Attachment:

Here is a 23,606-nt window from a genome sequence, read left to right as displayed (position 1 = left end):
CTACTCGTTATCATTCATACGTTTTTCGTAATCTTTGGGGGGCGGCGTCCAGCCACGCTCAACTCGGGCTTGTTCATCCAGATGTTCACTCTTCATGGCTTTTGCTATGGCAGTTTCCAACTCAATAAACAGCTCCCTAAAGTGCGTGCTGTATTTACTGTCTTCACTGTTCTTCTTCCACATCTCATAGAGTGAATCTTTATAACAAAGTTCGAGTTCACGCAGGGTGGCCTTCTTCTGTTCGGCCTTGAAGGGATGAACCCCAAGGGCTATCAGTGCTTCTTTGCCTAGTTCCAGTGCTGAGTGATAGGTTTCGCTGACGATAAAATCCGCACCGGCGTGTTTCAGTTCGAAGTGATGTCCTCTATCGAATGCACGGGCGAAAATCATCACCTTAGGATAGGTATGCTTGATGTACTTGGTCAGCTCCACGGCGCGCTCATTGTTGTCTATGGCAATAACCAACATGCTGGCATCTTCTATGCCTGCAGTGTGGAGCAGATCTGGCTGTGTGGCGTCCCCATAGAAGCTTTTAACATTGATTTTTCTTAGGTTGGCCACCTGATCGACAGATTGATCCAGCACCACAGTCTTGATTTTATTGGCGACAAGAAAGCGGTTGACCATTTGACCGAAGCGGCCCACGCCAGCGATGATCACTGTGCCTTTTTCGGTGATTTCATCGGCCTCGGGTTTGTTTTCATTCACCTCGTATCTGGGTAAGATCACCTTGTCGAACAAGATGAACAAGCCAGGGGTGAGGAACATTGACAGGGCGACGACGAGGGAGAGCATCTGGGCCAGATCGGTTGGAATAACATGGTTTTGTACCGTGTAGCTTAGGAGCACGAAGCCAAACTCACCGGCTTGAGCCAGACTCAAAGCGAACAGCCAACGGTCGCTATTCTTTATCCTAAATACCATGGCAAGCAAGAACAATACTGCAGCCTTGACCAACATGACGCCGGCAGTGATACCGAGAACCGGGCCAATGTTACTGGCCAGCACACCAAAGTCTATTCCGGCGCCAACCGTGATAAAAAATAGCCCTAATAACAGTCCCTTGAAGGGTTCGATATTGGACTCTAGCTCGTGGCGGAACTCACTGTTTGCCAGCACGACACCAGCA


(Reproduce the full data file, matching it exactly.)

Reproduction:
Here is a 23,606-nt window from a genome sequence, read left to right as displayed (position 1 = left end):
CTACTCGTTATCATTCATACGTTTTTCGTAATCTTTGGGGGGCGGCGTCCAGCCACGCTCAACTCGGGCTTGTTCATCCAGATGTTCACTCTTCATGGCTTTTGCTATGGCAGTTTCCAACTCAATAAACAGCTCCCTAAAGTGCGTGCTGTATTTACTGTCTTCACTGTTCTTCTTCCACATCTCATAGAGTGAATCTTTATAACAAAGTTCGAGTTCACGCAGGGTGGCCTTCTTCTGTTCGGCCTTGAAGGGATGAACCCCAAGGGCTATCAGTGCTTCTTTGCCTAGTTCCAGTGCTGAGTGATAGGTTTCGCTGACGATAAAATCCGCACCGGCGTGTTTCAGTTCGAAGTGATGTCCTCTATCGAATGCACGGGCGAAAATCATCACCTTAGGATAGGTATGCTTGATGTACTTGGTCAGCTCCACGGCGCGCTCATTGTTGTCTATGGCAATAACCAACATGCTGGCATCTTCTATGCCTGCAGTGTGGAGCAGATCTGGCTGTGTGGCGTCCCCATAGAAGCTTTTAACATTGATTTTTCTTAGGTTGGCCACCTGATCGACAGATTGATCCAGCACCACAGTCTTGATTTTATTGGCGACAAGAAAGCGGTTGACCATTTGACCGAAGCGGCCCACGCCAGCGATGATCACTGTGCCTTTTTCGGTGATTTCATCGGCCTCGGGTTTGTTTTCATTCACCTCGTATCTGGGTAAGATCACCTTGTCGAACAAGATGAACAAGCCAGGGGTGAGGAACATTGACAGGGCGACGACGAGGGAGAGCATCTGGGCCAGATCGGTTGGAATAACATGGTTTTGTACCGTGTAGCTTAGGAGCACGAAGCCAAACTCACCGGCTTGAGCCAGACTCAAAGCGAACAGCCAACGGTCGCTATTCTTTATCCTAAATACCATGGCAAGCAAGAACAATACTGCAGCCTTGACCAACATGACGCCGGCAGTGATACCGAGAACCGGGCCAATGTTACTGGCCAGCACACCAAAGTCTATTCCGGCGCCAACCGTGATAAAAAATAGCCCTAATAACAGTCCCTTGAAGGGTTCGATATTGGACTCTAGCTCGTGGCGGAACTCACTGTTTGCCAGCACGACACCAGCA